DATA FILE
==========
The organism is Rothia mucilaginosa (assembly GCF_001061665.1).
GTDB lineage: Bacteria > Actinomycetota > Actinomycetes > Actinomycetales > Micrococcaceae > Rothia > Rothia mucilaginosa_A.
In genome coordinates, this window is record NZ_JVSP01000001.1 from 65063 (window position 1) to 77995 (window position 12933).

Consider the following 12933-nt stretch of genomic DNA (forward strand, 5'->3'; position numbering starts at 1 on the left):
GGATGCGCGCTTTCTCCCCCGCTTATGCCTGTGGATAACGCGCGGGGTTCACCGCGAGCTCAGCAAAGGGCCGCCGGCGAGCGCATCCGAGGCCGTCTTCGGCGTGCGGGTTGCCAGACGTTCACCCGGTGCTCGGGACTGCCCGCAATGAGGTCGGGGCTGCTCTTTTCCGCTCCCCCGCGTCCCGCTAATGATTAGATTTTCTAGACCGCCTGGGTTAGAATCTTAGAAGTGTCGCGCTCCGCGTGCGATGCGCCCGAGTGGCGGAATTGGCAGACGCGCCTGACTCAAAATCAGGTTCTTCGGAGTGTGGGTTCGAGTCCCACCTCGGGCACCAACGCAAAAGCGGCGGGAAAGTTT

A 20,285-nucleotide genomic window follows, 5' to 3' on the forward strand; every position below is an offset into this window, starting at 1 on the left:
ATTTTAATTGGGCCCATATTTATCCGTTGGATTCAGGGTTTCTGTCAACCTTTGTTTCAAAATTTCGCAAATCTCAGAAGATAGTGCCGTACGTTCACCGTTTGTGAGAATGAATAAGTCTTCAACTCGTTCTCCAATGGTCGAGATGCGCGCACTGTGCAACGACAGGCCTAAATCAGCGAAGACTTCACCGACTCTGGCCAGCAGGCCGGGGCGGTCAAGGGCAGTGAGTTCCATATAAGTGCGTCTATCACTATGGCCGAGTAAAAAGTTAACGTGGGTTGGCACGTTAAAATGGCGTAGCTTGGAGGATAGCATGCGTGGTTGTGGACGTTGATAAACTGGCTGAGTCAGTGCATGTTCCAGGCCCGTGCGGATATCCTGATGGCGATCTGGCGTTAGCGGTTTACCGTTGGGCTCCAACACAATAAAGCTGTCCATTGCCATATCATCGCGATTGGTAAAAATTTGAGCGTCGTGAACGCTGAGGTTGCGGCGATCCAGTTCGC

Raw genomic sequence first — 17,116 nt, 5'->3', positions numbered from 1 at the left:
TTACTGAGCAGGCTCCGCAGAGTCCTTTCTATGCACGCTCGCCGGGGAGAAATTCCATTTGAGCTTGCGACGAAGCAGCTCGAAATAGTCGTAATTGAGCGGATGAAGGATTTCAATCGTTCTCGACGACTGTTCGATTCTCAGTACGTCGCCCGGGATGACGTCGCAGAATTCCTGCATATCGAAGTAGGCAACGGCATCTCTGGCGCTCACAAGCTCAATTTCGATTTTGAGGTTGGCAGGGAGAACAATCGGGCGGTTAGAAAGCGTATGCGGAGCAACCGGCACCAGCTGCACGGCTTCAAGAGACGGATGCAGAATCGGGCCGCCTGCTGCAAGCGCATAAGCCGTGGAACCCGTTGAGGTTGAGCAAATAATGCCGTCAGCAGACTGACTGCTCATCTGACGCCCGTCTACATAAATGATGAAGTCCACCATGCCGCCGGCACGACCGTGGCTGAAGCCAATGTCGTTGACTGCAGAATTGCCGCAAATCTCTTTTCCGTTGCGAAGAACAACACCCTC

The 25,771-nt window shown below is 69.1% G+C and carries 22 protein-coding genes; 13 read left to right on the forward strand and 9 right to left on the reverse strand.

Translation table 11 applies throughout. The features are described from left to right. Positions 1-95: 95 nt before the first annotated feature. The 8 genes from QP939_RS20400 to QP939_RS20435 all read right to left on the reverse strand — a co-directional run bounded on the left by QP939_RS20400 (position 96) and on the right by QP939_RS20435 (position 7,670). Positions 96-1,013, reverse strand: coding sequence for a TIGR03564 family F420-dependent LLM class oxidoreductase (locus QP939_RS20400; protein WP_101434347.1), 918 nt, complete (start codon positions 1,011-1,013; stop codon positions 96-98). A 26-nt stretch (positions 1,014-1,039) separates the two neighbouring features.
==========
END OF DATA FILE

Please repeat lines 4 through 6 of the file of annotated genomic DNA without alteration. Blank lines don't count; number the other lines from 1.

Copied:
Consider the following 12933-nt stretch of genomic DNA (forward strand, 5'->3'; position numbering starts at 1 on the left):
GGATGCGCGCTTTCTCCCCCGCTTATGCCTGTGGATAACGCGCGGGGTTCACCGCGAGCTCAGCAAAGGGCCGCCGGCGAGCGCATCCGAGGCCGTCTTCGGCGTGCGGGTTGCCAGACGTTCACCCGGTGCTCGGGACTGCCCGCAATGAGGTCGGGGCTGCTCTTTTCCGCTCCCCCGCGTCCCGCTAATGATTAGATTTTCTAGACCGCCTGGGTTAGAATCTTAGAAGTGTCGCGCTCCGCGTGCGATGCGCCCGAGTGGCGGAATTGGCAGACGCGCCTGACTCAAAATCAGGTTCTTCGGAGTGTGGGTTCGAGTCCCACCTCGGGCACCAACGCAAAAGCGGCGGGAAAGTTT

A 20,285-nucleotide genomic window follows, 5' to 3' on the forward strand; every position below is an offset into this window, starting at 1 on the left: